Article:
As a single woman, I had no responsibilities of this sort but took pity on one of the single men. I agreed to serve him but it was going to cost him dearly, I told him. I wanted cows.  "No cows, Smitty," I said, "no food". He promised to give me all the cows he had. An empty pledge I think.

Here are some sunset images from the Okavango Delta  accompanied by the singing by the camp staff as they bid us goodnight.

Lion in the Headlights

Okavango Delta, Botswana

When my camera battery ran out, I joked that now we had a better chance of seeing lions. Sure enough, there came a radio call from the other jeep about a lion sighting, followed by a breathless race ("mind the branches!") through the sunset landscape.

The lion was walking casually through the the grass along the track although by the time we got there it was nearly dark. I was able to capture this image with the camera on my iPod.


Termite Mound

Okavango Delta, Botswana

All the books I've ever read about Africa mention termite mounds but I've never really understood what they were.

Termite mounds are often the most prominent feature in the landscape. They can be quite large, constructed and maintained over several seasons by their termites inhabitants. The towering mounds function as a kind of air conditioning system to maintain the temperature and humidity levels of the subterranean chambers where the termite colonies actually make their nests.


Mind the Branches!

Okavango Delta, Botswana

The risks and dangers of safari- you might think these would involve confronting wild beasts, but no. The real threat is from thorny acacia branches which attack at every opportunity. The guide (and soon, everyone else) calls out "Mind the branches" as we sweep past yet another aggressive acacia attempting to reach deep into the interior of the jeep.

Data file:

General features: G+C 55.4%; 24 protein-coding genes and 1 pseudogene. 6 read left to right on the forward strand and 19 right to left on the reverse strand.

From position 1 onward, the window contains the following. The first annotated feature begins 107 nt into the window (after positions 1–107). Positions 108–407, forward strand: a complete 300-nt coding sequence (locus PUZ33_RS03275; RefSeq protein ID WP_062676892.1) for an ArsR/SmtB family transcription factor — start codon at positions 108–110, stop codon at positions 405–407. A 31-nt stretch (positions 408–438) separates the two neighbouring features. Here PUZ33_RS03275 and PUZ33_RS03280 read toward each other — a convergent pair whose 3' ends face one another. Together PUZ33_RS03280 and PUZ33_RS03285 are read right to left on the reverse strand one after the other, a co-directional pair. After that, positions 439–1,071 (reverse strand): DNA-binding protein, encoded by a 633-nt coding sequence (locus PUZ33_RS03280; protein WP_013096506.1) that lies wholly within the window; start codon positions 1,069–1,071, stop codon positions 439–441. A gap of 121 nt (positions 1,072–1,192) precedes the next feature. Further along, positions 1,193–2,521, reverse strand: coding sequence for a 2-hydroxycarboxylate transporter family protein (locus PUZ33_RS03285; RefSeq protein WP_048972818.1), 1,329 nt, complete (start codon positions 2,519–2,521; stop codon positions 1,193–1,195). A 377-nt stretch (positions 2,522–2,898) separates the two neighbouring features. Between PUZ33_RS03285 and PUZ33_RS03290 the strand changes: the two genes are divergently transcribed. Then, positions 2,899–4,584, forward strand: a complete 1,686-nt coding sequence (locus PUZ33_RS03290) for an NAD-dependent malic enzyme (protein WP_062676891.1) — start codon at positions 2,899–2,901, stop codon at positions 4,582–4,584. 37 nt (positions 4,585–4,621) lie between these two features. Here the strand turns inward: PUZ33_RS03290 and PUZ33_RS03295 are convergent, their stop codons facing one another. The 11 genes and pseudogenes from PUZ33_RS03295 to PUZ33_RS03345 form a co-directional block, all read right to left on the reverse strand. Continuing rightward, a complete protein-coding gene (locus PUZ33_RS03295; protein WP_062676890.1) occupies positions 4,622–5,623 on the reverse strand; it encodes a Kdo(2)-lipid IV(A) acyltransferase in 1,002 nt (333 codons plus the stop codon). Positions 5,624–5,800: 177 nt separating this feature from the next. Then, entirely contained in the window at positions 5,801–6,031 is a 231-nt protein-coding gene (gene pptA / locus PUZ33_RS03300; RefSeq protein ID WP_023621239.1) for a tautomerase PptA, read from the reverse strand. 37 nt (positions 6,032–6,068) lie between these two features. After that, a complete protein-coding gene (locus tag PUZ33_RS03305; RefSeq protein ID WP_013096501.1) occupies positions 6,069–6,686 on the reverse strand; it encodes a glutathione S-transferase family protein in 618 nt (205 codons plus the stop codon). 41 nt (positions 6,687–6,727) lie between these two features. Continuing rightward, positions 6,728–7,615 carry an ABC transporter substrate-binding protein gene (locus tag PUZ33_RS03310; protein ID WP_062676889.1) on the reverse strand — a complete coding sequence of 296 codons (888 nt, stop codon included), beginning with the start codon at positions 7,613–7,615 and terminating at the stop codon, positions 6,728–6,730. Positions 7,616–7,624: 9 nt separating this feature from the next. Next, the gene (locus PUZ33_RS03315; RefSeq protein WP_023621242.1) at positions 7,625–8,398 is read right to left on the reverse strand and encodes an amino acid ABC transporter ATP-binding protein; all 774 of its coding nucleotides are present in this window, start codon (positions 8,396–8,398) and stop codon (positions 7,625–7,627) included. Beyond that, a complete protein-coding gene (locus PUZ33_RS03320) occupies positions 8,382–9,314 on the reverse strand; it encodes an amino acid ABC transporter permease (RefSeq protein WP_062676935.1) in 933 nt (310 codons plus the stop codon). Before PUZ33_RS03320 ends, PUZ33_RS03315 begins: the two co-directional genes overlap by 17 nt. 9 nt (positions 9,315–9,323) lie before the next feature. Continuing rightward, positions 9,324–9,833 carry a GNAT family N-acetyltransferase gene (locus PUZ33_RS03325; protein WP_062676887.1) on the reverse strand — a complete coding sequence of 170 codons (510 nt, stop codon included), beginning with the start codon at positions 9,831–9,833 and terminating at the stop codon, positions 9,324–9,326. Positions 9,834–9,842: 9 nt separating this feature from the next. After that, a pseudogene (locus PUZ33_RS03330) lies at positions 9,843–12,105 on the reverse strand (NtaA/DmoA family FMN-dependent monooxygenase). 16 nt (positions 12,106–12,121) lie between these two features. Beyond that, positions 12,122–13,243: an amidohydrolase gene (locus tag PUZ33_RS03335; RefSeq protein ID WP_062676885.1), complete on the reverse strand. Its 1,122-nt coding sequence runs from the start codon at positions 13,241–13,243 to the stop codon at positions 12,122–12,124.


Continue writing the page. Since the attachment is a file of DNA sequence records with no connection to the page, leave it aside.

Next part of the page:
The problem is intensified since elephants make a practice of snapping acacia trunks in order to feed on the cambium layer under the bark, leaving "elephant roadblocks" across our track. There may be several of these in a single short stretch. We either drive around them or drag the branches out of the way.



Not all trees are vicious. Some provide communal nesting space for the Social Weaver Bird



 perches for other birds,



or just spectacular landscape for us to enjoy.



Engaged

Okavango Delta, Botswana

The handsome boatman/guide presented me with the waterlily necklace he had just made and said that it meant that we were engaged. The same for Beth,the other passenger in the low riding mokoro canoe. We joked about the houses he would build for each of us.





Becoming engaged in Botswana is more than a matter of waterlily necklaces.In order to marry, a man must pay a brideprice of cattle to the woman's family. When I got back to camp, I announced my engagement and, with a great deal of laughter, had a discussion with our group leader Pricillah and my friend Letang about how many cows I should ask for. The norm here is 6-8 cows but since I am a special woman, I was advised to ask for 12.

This led to a more serious discussion about the custom of lobola. I was surprised to learn that cattle are still a part of the marriage arrangements. Letang-  a young professional, city dwelling Batswana woman- told me that she and her boyfriend had decided that if they marry, they will do the cattle thing because of tradition but then return the cows to his mother and get cash for a deposit on a house instead.